Prime Minister Jüri Ratas said he appreciated the UK's contribution to Estonia's security and that he thinks the country "should become a very special partner and a close ally to the EU after Brexit" during a one-day visit by British Prime Minister Boris Johnson on Saturday.
"I think the United Kingdom should become a very special partner and a close ally to the EU after Brexit, and that is something we are all working towards. We wish to have the closest possible relationship in all areas, especially in the fields of foreign, defence, and security policy, as well as economics and education," said Ratas.
Ratas emphasised the importance of defence cooperation in relations between Estonia and the United Kingdom. "We greatly appreciate the United Kingdom's contribution to the security of NATO in the Baltic Sea region. British military support can be traced back to the Estonian War of Independence and this summer, their units were represented in Estonia on land, in air, and on the sea."
Ratas stressed that London recently hosted a meeting of NATO leaders, where the allies displayed unity and solidarity.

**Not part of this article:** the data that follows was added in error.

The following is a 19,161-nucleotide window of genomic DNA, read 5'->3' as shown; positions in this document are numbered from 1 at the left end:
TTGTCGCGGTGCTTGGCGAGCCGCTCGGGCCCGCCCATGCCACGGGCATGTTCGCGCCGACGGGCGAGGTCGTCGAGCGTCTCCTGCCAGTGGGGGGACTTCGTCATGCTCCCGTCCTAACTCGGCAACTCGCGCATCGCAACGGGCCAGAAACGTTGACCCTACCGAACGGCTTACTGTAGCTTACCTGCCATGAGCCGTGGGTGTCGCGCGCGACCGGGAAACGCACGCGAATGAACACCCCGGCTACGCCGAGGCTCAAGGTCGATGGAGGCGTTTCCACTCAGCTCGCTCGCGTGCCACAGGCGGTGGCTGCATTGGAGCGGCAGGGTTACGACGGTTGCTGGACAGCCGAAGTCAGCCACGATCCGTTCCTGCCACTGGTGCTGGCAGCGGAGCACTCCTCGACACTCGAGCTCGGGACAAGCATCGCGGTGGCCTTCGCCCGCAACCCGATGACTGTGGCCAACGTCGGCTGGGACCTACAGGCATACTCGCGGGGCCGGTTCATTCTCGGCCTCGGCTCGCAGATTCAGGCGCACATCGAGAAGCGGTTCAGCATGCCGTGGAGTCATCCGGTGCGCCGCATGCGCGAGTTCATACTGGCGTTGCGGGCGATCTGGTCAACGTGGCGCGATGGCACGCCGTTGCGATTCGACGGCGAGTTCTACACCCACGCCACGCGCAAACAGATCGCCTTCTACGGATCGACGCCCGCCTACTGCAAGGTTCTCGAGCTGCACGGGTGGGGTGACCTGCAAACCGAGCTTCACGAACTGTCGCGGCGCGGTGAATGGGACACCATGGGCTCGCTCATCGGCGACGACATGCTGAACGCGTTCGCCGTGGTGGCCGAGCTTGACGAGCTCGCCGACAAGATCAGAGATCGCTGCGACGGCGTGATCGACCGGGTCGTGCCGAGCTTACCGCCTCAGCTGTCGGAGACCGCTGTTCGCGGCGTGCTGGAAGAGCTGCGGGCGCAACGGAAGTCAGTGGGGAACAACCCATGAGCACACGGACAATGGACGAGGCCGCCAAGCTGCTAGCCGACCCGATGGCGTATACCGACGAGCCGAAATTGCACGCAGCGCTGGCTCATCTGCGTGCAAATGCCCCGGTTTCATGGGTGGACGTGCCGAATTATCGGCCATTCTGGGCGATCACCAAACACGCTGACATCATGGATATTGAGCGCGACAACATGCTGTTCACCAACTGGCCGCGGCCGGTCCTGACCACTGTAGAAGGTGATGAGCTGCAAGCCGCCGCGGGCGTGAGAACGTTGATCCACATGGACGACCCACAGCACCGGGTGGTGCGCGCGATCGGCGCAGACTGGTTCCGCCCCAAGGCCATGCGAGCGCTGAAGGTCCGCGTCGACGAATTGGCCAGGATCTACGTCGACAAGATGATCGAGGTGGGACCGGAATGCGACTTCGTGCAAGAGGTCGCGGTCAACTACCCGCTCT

In addition, the prime ministers discussed digital and cyber cooperation. "We see untapped opportunities here and want to develop this collaboration further. I also invited Prime Minister Johnson to the digital summit next autumn and to the meeting of the prime ministers of Nordic and Baltic countries and Ireland before that to jointly discuss cooperation in finding solutions in the fields of e-health and European health data management," said Ratas.
Ratas also spoke about cooperation in the field of higher education. "The United Kingdom is a very popular destination for our students and it is important that their situation would not worsen after Brexit," he said. Heads of government also spoke about climate change and the UN climate conference that will take place in Glasgow next year.
Johnson was on a one-day trip to Estonia where he met with soldiers at Tapa military campus and served them lunch.
There are approximately 800 British troops at Tapa from the Queen's Royal Hussars serving in the NATO battlegroup alongside personnel from Estonia, France and Denmark.
The United Kingdom is a framework nation in NATO's battle group at Tapa, and British fighters were on NATO's Baltic air-policing mission at Ämari from May to September.
Editor: Helen Wright